Sneed: Hillary Clinton should know by now nothing is private

SHARE Sneed: Hillary Clinton should know by now nothing is private

It’s a hard Hill to climb.

Hillary Clinton’s desire for secrecy is no secret.

Desperate for a place to be private, she chose to use a private email on company time while secretary of state.

Then she deleted 31,830 out of the 62,320 emails she sent or received while at the State Department.

Why?

Why not?

OPINION

Emailing family and friends is huge, especially while logging nearly a million miles around the world on business.

Excoriated by political peers and pursued by the press for the private emails, Hillary has now been forced to apologize for using technology as her private terra firma.

She told me years ago, when she was the nation’s first lady, that she got on the Internet so she could communicate with her daughter, Chelsea, who was heading off to college.

She has been accused of thumbing her nose at the nation for setting up such an account while on company business.

But why not create a separate world for family business if that is what this is all about?

• Hillary is this/close to her only child, who she helped plan a wedding. Do we really need to know the yin and yang of ordering oysters and place cards?

• She had a close relationship with her mother, Dorothy, who subsequently died. Did we need to know how she responded to her mother’s advice or how agonizing the funeral plans were?

• The former first lady was humiliated in the past by an unfaithful husband who appeared to have a sexual addiction. Presumably, their frequent worldwide travel has necessitated emails to rebuild what appears to be a successful marriage of two powerful personalities. Does the nation need to go there again?

This latest flap reminded me of a trip to the White House on Jan. 9, 1995, when Sneed and a gaggle of female newspaper reporters nationwide were summoned to a luncheon by first lady Hillary Clinton.

It was supposed to be off the record; a last-minute agreement before this unusual, first-of-a-kind luncheon.

A reporter for the New York Times — armed with a tape recorder — opted out of the agreement.

• Backshot: Legendary advice columnist Eppie “Ann Landers” Lederer was at the luncheon and wound up giving Hillary advice, later joined in by several other reporters.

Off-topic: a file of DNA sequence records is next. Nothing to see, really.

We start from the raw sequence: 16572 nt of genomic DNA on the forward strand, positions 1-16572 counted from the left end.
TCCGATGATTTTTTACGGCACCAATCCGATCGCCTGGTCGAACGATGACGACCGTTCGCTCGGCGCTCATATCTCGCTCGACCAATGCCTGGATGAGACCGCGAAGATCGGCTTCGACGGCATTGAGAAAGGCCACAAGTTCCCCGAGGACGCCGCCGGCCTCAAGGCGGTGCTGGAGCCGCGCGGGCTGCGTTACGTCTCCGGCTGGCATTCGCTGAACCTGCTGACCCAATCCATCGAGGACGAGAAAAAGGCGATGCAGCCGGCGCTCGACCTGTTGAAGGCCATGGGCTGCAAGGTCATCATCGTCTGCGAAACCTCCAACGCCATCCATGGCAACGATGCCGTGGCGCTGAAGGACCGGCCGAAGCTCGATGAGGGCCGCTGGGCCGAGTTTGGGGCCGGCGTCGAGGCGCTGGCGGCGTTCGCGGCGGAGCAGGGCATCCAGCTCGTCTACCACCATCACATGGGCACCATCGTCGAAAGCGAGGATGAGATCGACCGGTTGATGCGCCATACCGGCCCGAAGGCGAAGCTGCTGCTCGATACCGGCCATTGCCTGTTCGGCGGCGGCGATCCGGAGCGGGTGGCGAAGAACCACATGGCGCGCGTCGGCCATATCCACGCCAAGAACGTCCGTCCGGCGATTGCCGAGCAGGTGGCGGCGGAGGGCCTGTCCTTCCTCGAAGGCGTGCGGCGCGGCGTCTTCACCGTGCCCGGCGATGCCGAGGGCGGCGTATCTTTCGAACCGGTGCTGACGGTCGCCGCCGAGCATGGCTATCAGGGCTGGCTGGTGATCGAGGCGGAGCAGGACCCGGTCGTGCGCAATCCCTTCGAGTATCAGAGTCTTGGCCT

• Translation: The story that hit the press made it look like Hillary planned to seek advice all along. Not true.

My mother once told me to put nothing in writing I didn’t want read. How about that advice for a person who became a journalist?

The lesson? Nothing is secret. Ever. Especially if the word mail begins with an “e.”

P.S. Betcha White House Senior Adviser Valerie Jarrett is a don’t invite ’em item in those deleted emails.

The missing Meeks . . .

Sneedless to say, the Rev. James Meeks, the new head of the Illinois State Board of Education, is between a rock and a hard place.

• The rock: Both Mayor Rahm Emanuel and opponent Jesus “Chuy” Garcia are seeking his endorsement.

The hard place: His boss — GOP Gov. Bruce Rauner — is pushing for him to endorse his buddy, Rahm.

• The really hard place: A large segment of Meeks’ African-American congregation is furious he supported Rauner, who has cut funding for social services desperately needed in their community.

What’s a guy to do? Sit down?

How about pray for guidance?

No techno, Joe!

Illinois House Speaker Mike Madigan — possibly the most powerful man in Illinois — does not have a private email, does not own a personal laptop or possess his own cellphone . . . although he has been known to borrow others’.

Royal bits . . .

Lady Gaga and her legendary singing buddy, Tony Bennett, have a new song deal in the works: He’s singing at her wedding to actor Taylor “Chicago Fire” Kinney . . . Kate Middleton, the Duchess of Cambridge, is set to visit the “Downton Abbey” set Thursday, which will probably turn the uber cool Michelle “Lady Mary” Dockery into a blithery schoolgirl. Blimey!

Sneedlings . . .

Thursday’s birthdays: Liza Minnelli, 69; Darryl Strawberry, 53; James Taylor, 67, and John Idler, 49.

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